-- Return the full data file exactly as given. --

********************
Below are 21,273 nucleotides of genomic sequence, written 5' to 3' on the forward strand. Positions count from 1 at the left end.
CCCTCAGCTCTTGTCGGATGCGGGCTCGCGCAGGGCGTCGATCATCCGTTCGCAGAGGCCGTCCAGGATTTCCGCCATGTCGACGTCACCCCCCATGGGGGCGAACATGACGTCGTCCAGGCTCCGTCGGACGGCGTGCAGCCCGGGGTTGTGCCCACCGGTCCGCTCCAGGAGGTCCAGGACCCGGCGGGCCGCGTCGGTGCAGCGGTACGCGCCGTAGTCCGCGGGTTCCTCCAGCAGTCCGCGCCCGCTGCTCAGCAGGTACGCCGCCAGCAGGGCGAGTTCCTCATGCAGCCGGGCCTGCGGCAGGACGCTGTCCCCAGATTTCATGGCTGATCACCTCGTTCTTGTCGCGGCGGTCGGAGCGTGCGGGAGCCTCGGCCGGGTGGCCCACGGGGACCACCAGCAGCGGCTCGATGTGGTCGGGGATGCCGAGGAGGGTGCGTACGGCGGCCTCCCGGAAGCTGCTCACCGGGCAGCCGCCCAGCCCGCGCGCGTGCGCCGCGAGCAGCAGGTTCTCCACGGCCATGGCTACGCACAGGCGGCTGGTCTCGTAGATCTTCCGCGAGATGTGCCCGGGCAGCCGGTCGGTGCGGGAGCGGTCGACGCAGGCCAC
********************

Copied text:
Below are 21,273 nucleotides of genomic sequence, written 5' to 3' on the forward strand. Positions count from 1 at the left end.
CCCTCAGCTCTTGTCGGATGCGGGCTCGCGCAGGGCGTCGATCATCCGTTCGCAGAGGCCGTCCAGGATTTCCGCCATGTCGACGTCACCCCCCATGGGGGCGAACATGACGTCGTCCAGGCTCCGTCGGACGGCGTGCAGCCCGGGGTTGTGCCCACCGGTCCGCTCCAGGAGGTCCAGGACCCGGCGGGCCGCGTCGGTGCAGCGGTACGCGCCGTAGTCCGCGGGTTCCTCCAGCAGTCCGCGCCCGCTGCTCAGCAGGTACGCCGCCAGCAGGGCGAGTTCCTCATGCAGCCGGGCCTGCGGCAGGACGCTGTCCCCAGATTTCATGGCTGATCACCTCGTTCTTGTCGCGGCGGTCGGAGCGTGCGGGAGCCTCGGCCGGGTGGCCCACGGGGACCACCAGCAGCGGCTCGATGTGGTCGGGGATGCCGAGGAGGGTGCGTACGGCGGCCTCCCGGAAGCTGCTCACCGGGCAGCCGCCCAGCCCGCGCGCGTGCGCCGCGAGCAGCAGGTTCTCCACGGCCATGGCTACGCACAGGCGGCTGGTCTCGTAGATCTTCCGCGAGATGTGCCCGGGCAGCCGGTCGGTGCGGGAGCGGTCGACGCAGGCCAC